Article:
Reiach & Hall and Michael Laird win go-ahead for Glasgow supercampus
Reiach & Hall and Michael Laird Architects have won planning permission for their competition-winning scheme to create a new super-campus for the City of Glasgow College
The £228 million development will see two major blocks built on Cathedral Street in the city centre and at Thistle Street on the banks of the River Clyde.
The project, which the two practices bagged as part of Sir Robert McAlpine-led Glasgow Learning Quarter consortium just two months ago ahead of a rival bid by architects BDP (see below), is being billed as ‘the single largest estates development in the college sector in Scotland’.
Once complete it will be home to more than 40,000 students and nearly 1,200 members of staff.
Robert Wotherspoon, director of Glasgow Learning Quarter, stated: ‘Once complete, the new campus is an excellent example of urban design acceptable to the community and stakeholders alike.
‘To receive planning permission so soon after appointment as preferred bidder is testament to the excellent preparation and public consultation carried out by the City of Glasgow College and the good offices of Glasgow City Council whose advice and professional support have much informed the outcome.’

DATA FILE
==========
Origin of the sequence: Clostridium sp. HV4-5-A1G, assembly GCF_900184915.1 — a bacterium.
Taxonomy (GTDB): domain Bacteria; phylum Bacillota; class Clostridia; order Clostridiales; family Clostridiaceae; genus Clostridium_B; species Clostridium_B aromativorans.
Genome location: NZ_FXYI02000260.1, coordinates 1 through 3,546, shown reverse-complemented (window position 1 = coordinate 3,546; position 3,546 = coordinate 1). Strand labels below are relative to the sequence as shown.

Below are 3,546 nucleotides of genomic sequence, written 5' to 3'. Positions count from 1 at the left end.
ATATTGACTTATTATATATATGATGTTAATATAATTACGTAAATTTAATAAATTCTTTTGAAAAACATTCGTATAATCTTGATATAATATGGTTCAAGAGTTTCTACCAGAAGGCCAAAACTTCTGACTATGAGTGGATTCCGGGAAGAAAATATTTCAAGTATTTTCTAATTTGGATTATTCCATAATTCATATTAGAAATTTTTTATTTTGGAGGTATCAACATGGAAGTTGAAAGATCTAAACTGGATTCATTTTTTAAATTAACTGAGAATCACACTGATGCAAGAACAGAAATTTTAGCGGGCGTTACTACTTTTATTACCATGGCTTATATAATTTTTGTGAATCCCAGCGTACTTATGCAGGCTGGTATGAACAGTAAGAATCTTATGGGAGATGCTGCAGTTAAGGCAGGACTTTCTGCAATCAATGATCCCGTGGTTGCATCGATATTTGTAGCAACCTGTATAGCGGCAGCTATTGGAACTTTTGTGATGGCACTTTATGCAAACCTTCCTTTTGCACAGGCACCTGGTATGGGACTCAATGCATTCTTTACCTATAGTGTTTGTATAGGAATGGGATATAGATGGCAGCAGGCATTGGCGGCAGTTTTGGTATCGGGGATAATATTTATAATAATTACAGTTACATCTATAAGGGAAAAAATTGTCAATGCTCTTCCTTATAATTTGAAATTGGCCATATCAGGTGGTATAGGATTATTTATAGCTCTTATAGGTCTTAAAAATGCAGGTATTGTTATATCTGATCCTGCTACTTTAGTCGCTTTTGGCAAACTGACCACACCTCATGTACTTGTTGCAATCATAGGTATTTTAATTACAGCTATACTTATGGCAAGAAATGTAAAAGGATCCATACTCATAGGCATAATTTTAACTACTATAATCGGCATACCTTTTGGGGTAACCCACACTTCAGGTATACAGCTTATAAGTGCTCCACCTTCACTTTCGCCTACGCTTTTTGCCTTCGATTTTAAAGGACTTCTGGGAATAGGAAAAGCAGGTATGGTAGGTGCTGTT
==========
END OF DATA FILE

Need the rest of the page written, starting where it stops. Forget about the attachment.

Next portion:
Construction is expected to start this summer and the first buildings are due to complete in 2015.
Previous story (AJ 05.02.2013)
Reiach & Hall and Michael Laird win Glasgow college gold
The competition to build the new super-campus for the City of Glasgow College has been won by a joint venture between Reiach & Hall and Michael Laird Architects.
The architects are part of the Sir Robert McAlpine-led Glasgow Learning Quarter consortium which was named as preferred bidder for the development at Cathedral Street and the Clyde Riverside ahead of a submission by architects BDP with contractor BAM.
A bid by Atkins with Schmidt Hammer Lassen dropped out of the running six months ago.
The scheme will see city’s Central College, Glasgow Metropolitan and Glasgow College of Nautical Studies combined into one education district.
The appointment comes three years after Atkins landed a capital funding-backed project for the same site (AJ 19.09.2009).
However the scheme ran into financial trouble and the new development, which will cater for 40,000 students and 1,200 staff, will instead be funded through the Scottish government’s NPD (Non-Profit Distributing) procurement process.
Lyle Christie of Reiach & Hall said: ‘There has been a lot of criticism of public-private partnership schemes but we hope to show that the [design and build] quality for the occupier need not be compromised by this process.’
Work is expected to start this summer. The first buildings are due to complete in 2015